To avoid bleach and fragrances used on hotel bedding and towels, always travel with your own pillows, bed linens and towels.
Pools in hotels and Communities
If you are visiting a hotel or any other place that has a pool ask the maintenance manager if they spray roundup or similar pesticides near the pool. I’ve found that most apartment complexes and hotels we’ve visited spray the concrete around the pool to avoid weed growth between the cracks. Sometimes these toxic chemicals can get into the pool water and can be absorbed via the skin on your feet if you are walking barefoot on treated surfaces.
Side note: Roundup and similar products are extremely toxic to dogs and is believed to be responsible for some types of cancer in pets.
While traveling by car, stopping to use a public restroom can be difficult. Depending on your level of chemical intolerance it may be worthwhile purchasing a portable travel potty or a TravelJohn
Laugh as you wish but these non-luxury items are also very helpful if you are traveling with small children. If you must step out to use a restroom always have a friend or family member scope out the area first and warn you if there are any problematic chemicals or fragrances being used or diffused. A disposable p100 respirator has come in very handy for me when using public restrooms. I do not wash my hands as the soaps are almost always heavily scented. I clean my hands outside of my car with bottled water I travel with and soap or with rubbing alcohol.
Depending on the level of intolerance, flying on a commercial airplane may be completely out of the question especially for international trips as some countries require that aerosolized insecticides be sprayed in the cabin to avoid the spread of certain diseases. Jet fuel is also something to worry about while riding high in the sky.
Jet fuel and other toxicants are able to enter the cabin due to lack of air filtration, these exposures increase the risk of becoming very sick or even becoming disabled after a flight, this is a condition referred to as Aerotoxic syndrome and it has affected thousands of cabin crew, pilots and passengers all around the world.
“A supply of pressurized air is required by humans to sustain life at high altitude. This air is supplied direct from the compressor section of the jet engine and is known as ‘bleed air‘. Unfiltered bleed air is mixed inside the aircraft with recirculated cabin air at a ratio of 50/50. Although the recirculated is subsequently filtered, all of the bleed air which originates from the jet engines is unfiltered.” Source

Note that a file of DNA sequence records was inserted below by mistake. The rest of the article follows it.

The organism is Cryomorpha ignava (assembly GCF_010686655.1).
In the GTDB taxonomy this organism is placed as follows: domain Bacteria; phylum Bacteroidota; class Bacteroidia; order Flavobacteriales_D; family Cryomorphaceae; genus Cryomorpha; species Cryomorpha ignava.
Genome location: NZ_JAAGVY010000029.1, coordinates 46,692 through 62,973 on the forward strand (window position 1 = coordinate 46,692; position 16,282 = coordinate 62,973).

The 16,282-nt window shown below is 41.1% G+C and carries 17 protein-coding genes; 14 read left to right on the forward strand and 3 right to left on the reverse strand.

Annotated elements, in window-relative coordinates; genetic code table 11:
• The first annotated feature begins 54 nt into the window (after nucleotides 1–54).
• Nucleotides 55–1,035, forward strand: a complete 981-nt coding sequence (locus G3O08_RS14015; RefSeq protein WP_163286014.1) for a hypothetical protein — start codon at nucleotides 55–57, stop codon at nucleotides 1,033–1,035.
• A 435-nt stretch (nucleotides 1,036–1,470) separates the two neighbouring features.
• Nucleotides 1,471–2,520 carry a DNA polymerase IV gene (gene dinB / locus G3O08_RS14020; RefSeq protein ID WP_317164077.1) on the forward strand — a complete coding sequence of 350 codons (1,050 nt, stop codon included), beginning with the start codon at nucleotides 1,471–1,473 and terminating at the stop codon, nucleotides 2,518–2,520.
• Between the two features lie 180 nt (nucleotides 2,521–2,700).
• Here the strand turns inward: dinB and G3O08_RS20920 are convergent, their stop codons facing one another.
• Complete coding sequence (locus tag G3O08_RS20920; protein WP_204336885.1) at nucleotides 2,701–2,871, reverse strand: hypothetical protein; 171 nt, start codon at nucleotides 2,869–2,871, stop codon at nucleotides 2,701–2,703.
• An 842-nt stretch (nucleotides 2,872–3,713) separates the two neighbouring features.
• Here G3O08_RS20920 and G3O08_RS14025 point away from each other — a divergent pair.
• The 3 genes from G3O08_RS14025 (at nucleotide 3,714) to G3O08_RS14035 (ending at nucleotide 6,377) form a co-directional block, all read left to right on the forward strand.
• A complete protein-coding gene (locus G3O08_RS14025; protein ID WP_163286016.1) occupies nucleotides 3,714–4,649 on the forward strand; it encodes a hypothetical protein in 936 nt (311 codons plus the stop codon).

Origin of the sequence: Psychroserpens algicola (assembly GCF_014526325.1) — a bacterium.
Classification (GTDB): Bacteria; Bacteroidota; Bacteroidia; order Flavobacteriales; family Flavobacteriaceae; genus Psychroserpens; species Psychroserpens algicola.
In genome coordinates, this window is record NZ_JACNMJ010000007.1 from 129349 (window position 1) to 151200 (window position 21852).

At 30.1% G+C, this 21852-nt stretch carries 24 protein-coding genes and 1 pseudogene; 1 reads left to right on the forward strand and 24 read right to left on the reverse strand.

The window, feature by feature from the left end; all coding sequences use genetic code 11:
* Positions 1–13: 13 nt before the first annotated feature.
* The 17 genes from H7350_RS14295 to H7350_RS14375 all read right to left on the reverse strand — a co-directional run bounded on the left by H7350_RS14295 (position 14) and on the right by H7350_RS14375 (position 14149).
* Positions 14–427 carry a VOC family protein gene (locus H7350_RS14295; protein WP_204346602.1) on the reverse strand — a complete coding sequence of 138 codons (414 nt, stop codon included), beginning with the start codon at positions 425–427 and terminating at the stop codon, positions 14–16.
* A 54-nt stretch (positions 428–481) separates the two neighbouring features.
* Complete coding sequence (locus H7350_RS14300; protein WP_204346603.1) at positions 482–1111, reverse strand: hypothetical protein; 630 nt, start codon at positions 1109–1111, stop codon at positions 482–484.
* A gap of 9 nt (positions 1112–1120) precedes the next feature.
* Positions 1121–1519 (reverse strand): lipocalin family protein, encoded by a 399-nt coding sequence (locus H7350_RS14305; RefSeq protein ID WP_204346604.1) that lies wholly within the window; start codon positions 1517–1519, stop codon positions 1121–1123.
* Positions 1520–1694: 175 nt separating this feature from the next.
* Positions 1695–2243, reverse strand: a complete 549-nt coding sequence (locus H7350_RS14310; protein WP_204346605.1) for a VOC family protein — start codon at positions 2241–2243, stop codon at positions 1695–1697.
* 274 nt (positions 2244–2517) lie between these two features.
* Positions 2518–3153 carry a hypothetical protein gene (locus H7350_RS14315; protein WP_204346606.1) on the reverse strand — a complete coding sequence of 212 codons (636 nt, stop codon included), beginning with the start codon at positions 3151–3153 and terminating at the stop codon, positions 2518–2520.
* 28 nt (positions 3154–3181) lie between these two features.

Flying can also be problematic due to chemicals and fragrances used by passengers. If you must travel within the country a suitable mask with carbon filtration is highly recommended. Covering exposed skin and using travel goggles/sealed glasses is also important. Some chemically intolerant people such as attorney, author and environmental health warrior Alan Bell travel with a portable oxygen concentrator and a carbon mask.
Theme parks like Disney infuse fragrances and scents into many of their rides and inside of most restrooms and public areas so if you have severe chemical intolerances you will most likely be unable to visit these parks.
If you are interested in visiting, make sure to plan ahead and ask about each and every ride once you arrive. Most workers at the entrance of each ride will be able to tell you if the ride uses scents or fragrances. Disney Parks also allow for people with invisible disabilities to sign up for a special pass to avoid waiting in line if that is going to make you feel sick or aggravate a health condition, find out more about this special pass by clicking here.
Only one person in your party needs to confirm that they require special accommodation, once you do that, everyone in your party will be able to benefit from the special pass which is pretty awesome.
Doctor Appointments and Hospital Stays
Before scheduling doctor appointments, it is important to first call ahead and ask if fragrances are used in the waiting room and common areas. If the waiting room has air fresheners or heavily fragranced patients, ask if you can fill out your patient forms via email and have someone else sign you in if possible. Wait in your car or outside and ask to be called on the phone when it is your turn to be seen. Some doctor offices will allow you to wait in a patient room away from fragrances and perfumed patients, so it’s worth asking if they can accommodate you.
If you are scheduling surgery or an outpatient procedure inside of a hospital be sure to alert your medical team concerning your health situation. Most hospitals have isolation rooms or designated rooms where they can place you while you are in recovery so that you are not near other patients and their visitors. Print out a cover sheet for your chart detailing your health needs and make sure that the charge nurse places it on the outside of your medical folder. Print out an additional sheet and stick it to your bed alerting attending physicians of your health condition. Click here for a guide created for hospitals and their staff on how to accommodate people with chemical intolerances and sensitivities.
Fireworks and Shooting Ranges
Fireworks contain chemicals such as copper, lead dioxide, lithium compounds, antimony sulfide, and perchlorates to name a few. There are also byproducts that are created from fireworks that are extremely toxic. During fireworks, it is always best to stay indoors or use a p100 respirator while outside.
Always practice decontamination after being in a shooting range or out hunting. This means removing clothes outdoors then showering immediately. Contaminated clothing needs to be washed separately and should not be worn near pregnant women, infants or children.
“A study by an IUPUI scientist found that firing a gun at a shooting range, either indoors or outdoors, releases a high level of lead-filled dust that coats the shooter. This dust can enter the shooter’s bloodstream, potentially resulting in elevated lead exposure.” Source
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If you require more detailed information or are interested in scheduling a paid personal phone or email consultation regarding avoidance of chemicals and or toxic mold please feel free to reach out to me here.
Chemical Free Gal